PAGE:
The word image had a double meaning in eighteenth-century Britain. It could indicate a representation of something or an idol. This connotation was apt because art was frequently shadowed by the specter, in Christian terms, of its mis-use. This essay contributes to the discussion of devotion by offering some observations on the ways in which portraiture and religious imagery supported devotion whilst also giving rise to anxieties over idolatry, which can be defined as mis-directed or inappropriate devotion.1
Over the course of the century, there was something of a revolution in the production of portraiture. Elite patrons still commissioned large, grand-manner portraits, but an array of smaller forms proliferated, which served an expanding middle-class market. These might be hung on a wall, kept on a table, or, sometimes, in the case of painted miniatures and silhouettes, worn on the body. Portraits recorded and supported friendships, amorous attachments, and familial relationships; part of their popularity and social power lay in their ability to substitute for the absent or the lost.2 However, both making and using a likeness were potentially problematic, morally both and in relation to the second commandment.
Surprisingly, perhaps, these issues were explored most fully not in theology or art theory but in the genres of sentimental and Gothic fiction, where images were frequently given enormous power.3 There is room here to consider only one example, which is drawn from a minor but representative short story of 1787: "the portrait, which he had held clasped between his hands, he kissed with apparent devotion; and, fastening it round his neck, [End Page 261] as he knelt, again saluted it, lifting his eyes upwards, and with a deep sigh exclaiming—'O my dearest mother, I am now prepared to follow thee!'"4 The story from which this extract comes tells of a young man, named The Criminal, who has been falsely accused of robbery and murder. He is so overwhelmed by the accusation that he suffers a physical collapse and wishes only to die, to be with his mother. In a common plot device, the portrait becomes the means by which he is identified as the illegitimate son of the prosecution barrister and the grandson of the judge. Over a few short pages, the portrait effects a complete moral reversal, as the young man is revealed to be virtuous and the barrister to have been corrupt, he having raped and abandoned the boy's mother. In the passage quoted, the gestures of clasping and kissing and the upward gaze of his eyes present the image of devotional fervour commonly associated with superstition and feminine enthusiasm, not with rational Protestantism. There is no suggestion that the young man is Catholic; rather, his address to his mother's portrait is irrational, unmanly, idolatrous. The portrait also acts as an idol in another way, as an image with a disruptive, miraculous force to upset the status quo and reveal a surprising truth.5 In fictions such as The Criminal, the categories of portrait and idol overlap, and the slippage between image and original is exploited to explore the shadows of devotion.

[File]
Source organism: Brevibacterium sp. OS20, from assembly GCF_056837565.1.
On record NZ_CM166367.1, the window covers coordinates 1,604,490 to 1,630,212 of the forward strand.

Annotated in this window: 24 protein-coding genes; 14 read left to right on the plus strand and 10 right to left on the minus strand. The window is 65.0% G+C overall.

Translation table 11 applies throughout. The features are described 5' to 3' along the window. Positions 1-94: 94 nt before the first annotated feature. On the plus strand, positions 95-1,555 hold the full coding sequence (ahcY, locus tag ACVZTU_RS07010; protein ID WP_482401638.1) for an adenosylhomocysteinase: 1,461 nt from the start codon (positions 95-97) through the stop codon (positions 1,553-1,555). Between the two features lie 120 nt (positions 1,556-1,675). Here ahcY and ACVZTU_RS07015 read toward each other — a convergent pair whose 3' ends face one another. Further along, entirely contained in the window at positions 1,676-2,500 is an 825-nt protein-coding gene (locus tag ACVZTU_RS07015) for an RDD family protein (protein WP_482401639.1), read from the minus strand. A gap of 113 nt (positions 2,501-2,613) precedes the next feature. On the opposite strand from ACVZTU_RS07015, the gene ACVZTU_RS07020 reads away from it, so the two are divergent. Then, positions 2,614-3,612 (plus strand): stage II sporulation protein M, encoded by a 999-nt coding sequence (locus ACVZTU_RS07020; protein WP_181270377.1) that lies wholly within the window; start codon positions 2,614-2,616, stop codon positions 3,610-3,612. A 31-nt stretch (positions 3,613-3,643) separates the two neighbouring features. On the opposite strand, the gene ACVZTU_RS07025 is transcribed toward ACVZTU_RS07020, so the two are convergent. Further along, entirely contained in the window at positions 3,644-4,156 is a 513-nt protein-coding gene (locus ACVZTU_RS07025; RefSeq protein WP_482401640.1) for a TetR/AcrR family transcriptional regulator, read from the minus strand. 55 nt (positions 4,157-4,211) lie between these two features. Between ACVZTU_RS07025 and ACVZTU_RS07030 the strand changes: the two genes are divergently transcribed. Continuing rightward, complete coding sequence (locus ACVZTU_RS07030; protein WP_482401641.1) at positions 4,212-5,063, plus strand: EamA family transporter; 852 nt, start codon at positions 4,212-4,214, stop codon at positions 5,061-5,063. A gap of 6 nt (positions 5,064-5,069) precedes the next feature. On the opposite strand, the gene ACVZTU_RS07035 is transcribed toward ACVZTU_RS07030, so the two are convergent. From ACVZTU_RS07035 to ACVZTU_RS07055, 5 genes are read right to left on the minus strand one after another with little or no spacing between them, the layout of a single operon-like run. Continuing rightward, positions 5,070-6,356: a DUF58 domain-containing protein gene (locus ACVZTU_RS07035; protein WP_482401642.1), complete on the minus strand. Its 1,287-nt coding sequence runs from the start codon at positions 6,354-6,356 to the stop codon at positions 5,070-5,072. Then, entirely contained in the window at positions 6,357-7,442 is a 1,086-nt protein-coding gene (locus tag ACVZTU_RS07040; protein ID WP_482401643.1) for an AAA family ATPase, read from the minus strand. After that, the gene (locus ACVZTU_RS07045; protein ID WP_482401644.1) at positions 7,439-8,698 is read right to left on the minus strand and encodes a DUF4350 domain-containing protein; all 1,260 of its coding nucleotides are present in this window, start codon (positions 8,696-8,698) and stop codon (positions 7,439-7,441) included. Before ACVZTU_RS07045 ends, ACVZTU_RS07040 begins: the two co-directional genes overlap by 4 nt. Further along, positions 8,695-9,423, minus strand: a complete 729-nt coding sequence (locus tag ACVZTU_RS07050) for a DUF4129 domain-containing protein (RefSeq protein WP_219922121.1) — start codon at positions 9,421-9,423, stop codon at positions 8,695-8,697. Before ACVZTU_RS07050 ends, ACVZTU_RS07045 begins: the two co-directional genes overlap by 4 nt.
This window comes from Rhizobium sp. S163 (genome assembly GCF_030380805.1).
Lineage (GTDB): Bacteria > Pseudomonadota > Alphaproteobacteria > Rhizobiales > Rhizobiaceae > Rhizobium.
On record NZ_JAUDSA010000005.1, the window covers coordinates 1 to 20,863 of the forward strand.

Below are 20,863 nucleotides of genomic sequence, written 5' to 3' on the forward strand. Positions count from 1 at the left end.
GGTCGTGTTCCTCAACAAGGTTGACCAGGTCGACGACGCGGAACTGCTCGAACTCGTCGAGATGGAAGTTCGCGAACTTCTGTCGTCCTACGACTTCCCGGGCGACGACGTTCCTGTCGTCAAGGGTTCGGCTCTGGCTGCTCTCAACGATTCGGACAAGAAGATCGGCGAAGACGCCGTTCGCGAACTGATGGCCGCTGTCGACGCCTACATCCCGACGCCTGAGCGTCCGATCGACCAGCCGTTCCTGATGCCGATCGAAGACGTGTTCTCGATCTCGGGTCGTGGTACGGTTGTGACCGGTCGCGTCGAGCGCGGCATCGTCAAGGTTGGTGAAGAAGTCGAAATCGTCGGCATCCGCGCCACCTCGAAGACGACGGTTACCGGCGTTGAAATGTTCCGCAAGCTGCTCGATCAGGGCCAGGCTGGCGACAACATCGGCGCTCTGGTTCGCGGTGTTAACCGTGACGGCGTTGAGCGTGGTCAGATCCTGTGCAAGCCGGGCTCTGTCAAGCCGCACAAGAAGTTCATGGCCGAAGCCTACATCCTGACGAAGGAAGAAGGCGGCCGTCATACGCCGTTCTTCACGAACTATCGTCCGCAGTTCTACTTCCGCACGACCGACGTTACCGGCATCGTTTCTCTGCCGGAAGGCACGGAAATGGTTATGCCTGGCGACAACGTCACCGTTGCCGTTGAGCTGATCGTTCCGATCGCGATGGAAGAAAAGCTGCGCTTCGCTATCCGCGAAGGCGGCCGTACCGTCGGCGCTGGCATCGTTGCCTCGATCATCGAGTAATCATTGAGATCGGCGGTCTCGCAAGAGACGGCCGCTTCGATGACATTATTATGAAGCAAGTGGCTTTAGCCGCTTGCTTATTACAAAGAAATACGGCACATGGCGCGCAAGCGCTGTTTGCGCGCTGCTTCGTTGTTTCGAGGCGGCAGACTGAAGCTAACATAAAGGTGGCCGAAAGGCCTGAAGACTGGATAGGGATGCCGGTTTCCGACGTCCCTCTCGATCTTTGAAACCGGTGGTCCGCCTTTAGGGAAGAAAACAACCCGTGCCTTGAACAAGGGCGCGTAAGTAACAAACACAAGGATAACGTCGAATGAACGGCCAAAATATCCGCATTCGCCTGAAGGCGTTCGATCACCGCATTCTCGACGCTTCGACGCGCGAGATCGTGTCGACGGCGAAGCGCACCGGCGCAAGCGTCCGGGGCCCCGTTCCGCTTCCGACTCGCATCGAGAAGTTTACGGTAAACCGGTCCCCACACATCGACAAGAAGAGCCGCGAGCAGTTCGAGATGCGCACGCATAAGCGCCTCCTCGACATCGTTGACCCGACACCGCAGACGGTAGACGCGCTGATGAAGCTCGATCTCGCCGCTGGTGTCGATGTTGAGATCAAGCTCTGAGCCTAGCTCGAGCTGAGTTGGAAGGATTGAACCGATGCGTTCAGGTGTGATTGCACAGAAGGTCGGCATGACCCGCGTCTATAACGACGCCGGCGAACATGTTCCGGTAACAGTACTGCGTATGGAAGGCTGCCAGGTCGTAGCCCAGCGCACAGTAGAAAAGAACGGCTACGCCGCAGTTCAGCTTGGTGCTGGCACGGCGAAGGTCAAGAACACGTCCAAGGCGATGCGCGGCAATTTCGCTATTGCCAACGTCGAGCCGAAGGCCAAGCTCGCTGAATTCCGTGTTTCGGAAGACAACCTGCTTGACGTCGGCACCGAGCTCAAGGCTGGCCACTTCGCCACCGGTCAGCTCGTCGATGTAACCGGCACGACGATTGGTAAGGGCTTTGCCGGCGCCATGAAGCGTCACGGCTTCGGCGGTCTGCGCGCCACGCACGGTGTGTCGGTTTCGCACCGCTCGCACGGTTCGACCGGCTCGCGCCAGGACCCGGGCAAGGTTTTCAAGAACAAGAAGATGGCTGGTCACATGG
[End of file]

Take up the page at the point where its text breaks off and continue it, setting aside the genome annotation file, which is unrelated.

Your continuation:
While the Church of England had an extensive apologetic and catechetical literature on idolatry and the Roman Catholic church, it had no settled position on its own use of religious imagery. Plainness continued to be regarded by some as not only appropriate and safe but also as most conducive to prayer, while others recognised an ambiguity in biblical teaching, which left room for works of art to serve in a limited way as ornament and towards edification. For example, Bishop Gilbert Burnet offered a stern indictment of Roman Catholicism's use of images before observing that "the Prohibition of making an Image does not seem to bind in all Cases, where there is no danger of Idolatry, or Inclination to it; and where Pictures, or Statues, are made only for a Remembrance, or Ornament."6 This view was rarely expressed so clearly, nor was it often expanded upon. There seems to have been a reluctance to engage with the issues in print, and, certainly, no positive theology of art was attempted. Writers about art rarely offered more than a cursory consideration of the issue of religious art, even as they advanced more general ideas about its affective power.7